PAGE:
Here’s your third-most likely frontrunner of the night, and usually one of the first awards given out. Jared Leto (Dallas Buyers Club) is a solid -1,000 favorite here and, like the two we already covered, has swept the pre-Oscar awards circuit.
I’m taking a flyer on Bradley Cooper (American Hustle) at +4,500 (45-to-1). STACKS! Hustle is the 15th film to be nominated in all the acting categories, and just two of them went 0-for-4, the last time being in 1950. You only have to go back to 2006 to find a supporting actor who won the Golden Globe and SAG like Leto but lost on Oscar Sunday.
Barkhad Abdi (Captain Phillips) could end up being the spoiler at +1,000 (10-to-1), but if I’m going upset, I’m going big. That is unless Hustle picks up an acting trophy somewhere else. Like…
Best Actress in a Supporting Role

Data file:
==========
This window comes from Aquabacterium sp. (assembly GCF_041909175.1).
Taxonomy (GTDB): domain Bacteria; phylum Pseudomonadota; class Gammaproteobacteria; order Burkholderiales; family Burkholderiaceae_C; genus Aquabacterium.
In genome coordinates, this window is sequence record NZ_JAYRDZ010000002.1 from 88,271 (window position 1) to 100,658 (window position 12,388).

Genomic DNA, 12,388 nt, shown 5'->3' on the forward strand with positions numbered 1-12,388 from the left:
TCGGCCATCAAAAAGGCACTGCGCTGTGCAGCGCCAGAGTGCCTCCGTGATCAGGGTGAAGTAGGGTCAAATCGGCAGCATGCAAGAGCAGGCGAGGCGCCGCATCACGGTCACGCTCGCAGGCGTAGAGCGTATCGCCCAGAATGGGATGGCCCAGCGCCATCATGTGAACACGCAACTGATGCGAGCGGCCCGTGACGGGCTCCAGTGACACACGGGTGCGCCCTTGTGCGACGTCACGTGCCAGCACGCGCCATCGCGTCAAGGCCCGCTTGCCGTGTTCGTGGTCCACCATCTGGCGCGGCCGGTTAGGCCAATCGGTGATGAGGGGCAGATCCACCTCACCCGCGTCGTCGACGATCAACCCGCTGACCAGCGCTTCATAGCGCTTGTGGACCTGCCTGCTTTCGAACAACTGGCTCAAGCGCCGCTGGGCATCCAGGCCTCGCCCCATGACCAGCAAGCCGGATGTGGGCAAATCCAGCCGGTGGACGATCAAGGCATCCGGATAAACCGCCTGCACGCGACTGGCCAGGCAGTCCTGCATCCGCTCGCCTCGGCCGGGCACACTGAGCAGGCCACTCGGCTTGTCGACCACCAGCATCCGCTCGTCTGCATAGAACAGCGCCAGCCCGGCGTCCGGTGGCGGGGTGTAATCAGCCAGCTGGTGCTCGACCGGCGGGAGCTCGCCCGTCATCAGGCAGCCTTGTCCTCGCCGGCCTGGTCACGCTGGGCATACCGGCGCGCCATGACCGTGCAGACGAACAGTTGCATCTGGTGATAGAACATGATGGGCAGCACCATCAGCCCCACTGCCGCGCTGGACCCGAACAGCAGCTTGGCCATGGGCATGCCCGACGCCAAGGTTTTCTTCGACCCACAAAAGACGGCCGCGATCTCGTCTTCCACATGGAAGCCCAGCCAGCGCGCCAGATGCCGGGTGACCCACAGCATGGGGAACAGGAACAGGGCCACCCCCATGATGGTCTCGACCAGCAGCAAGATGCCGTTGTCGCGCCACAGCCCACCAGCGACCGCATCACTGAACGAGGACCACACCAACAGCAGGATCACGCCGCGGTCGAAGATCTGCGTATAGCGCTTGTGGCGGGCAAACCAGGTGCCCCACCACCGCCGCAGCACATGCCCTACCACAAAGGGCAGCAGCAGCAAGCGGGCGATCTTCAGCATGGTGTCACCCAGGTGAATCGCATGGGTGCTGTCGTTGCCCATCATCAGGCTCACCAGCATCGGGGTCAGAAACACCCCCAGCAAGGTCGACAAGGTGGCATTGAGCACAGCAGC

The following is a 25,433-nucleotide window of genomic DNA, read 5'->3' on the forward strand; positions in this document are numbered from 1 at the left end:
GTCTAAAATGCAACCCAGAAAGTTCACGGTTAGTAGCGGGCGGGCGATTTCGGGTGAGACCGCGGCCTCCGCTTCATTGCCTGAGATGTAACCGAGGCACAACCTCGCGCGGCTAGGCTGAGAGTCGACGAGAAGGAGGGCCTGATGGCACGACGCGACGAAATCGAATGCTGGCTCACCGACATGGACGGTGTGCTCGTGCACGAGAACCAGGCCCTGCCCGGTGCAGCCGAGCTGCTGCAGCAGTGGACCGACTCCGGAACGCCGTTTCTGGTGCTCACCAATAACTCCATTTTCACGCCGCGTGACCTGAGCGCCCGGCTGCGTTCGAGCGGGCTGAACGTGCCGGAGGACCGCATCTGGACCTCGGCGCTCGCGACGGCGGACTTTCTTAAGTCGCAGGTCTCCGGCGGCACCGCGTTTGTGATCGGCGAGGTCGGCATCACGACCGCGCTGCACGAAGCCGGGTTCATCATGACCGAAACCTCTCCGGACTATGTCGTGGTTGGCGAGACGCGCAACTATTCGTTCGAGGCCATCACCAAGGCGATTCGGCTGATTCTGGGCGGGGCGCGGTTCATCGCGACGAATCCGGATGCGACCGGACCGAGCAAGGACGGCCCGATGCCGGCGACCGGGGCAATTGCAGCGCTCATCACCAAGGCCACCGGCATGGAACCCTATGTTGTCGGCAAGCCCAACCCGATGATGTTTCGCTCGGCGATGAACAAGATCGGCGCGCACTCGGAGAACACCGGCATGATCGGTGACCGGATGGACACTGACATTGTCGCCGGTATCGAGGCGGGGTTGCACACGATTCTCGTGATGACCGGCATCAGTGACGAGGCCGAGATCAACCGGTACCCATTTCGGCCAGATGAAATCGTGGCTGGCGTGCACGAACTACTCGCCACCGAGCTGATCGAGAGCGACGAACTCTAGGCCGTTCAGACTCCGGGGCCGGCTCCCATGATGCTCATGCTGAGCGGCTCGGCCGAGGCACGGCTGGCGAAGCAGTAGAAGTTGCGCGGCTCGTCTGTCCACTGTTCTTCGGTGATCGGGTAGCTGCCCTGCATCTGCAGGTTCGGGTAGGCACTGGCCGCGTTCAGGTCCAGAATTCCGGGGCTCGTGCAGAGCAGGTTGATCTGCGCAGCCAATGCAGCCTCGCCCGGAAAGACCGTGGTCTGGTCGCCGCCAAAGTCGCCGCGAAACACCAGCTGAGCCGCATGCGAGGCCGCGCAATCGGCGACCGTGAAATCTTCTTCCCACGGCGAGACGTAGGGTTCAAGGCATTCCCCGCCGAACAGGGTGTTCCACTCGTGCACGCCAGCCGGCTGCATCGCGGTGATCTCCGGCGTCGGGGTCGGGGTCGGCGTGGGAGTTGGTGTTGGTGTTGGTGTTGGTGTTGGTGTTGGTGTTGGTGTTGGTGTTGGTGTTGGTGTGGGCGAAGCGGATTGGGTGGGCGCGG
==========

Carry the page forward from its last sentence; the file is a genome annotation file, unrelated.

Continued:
This is a two-woman race where somehow Jennifer Lawrence (American Hustle) is the savvy veteran facing a rising rookie. Lupita Nyong’o (12 Years a Slave) is the favorite at -175, but Lawrence is hot on her heels sitting at +125. The two split the Golden Globe and SAG, which hasn’t happened in half a decade.
Since 2000, four supporting actress races have been split like this, with the SAG winner taking the Oscar twice, the Globe winner once and in 2007 both had it wrong, and the Oscar ended up matching the British Academy winner. In fact, each of those four times BAFTA was on the winning side.
Who won the BAFTA this year? J-La. Back-to-back winners are as rare as a 76ers’ win, and even though Lawrence’s performance is similar to the one that bagged her the win last year that logic didn’t stop Christoph Waltz from winning two Oscars in three years for playing different sides of the same character.
My money is with Lupita, but Lawrence’s odds are tough to turn down.
Best Actor in a Leading Role
In one year he did Mud, Dallas Buyers Club, The Wolf of Wall Street and is currently under the spell of True Detective. Matthew McConaughey is on a Durant-esque tear. His performance in DBC hits the Oscar requirements for a win: physical transformation, historical relevance and a character facing death. At -500, those are good odds to get in on. He should be a heavier favorite than that.